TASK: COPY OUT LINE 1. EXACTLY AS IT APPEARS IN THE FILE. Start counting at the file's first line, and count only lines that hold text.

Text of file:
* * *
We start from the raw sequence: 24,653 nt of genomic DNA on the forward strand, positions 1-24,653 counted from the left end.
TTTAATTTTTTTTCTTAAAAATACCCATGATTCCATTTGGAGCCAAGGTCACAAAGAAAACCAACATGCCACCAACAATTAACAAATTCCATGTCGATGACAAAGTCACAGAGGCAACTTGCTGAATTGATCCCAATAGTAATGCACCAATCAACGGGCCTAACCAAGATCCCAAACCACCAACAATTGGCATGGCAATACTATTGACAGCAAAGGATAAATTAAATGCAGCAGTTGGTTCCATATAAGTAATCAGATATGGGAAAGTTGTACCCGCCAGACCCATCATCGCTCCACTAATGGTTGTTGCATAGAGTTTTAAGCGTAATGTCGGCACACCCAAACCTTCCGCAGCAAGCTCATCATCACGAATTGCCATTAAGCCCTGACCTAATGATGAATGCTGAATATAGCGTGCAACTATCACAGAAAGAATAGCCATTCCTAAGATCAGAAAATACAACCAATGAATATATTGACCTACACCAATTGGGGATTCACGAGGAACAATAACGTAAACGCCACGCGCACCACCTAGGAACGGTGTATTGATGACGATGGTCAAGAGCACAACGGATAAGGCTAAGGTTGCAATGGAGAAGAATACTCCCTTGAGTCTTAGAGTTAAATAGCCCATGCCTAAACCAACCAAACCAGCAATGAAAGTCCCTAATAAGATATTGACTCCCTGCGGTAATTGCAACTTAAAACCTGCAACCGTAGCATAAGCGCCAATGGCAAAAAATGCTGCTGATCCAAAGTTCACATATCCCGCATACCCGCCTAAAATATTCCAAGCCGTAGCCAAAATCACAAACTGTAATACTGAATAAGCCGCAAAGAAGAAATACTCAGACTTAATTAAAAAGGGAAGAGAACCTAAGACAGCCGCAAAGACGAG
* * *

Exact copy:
We start from the raw sequence: 24,653 nt of genomic DNA on the forward strand, positions 1-24,653 counted from the left end.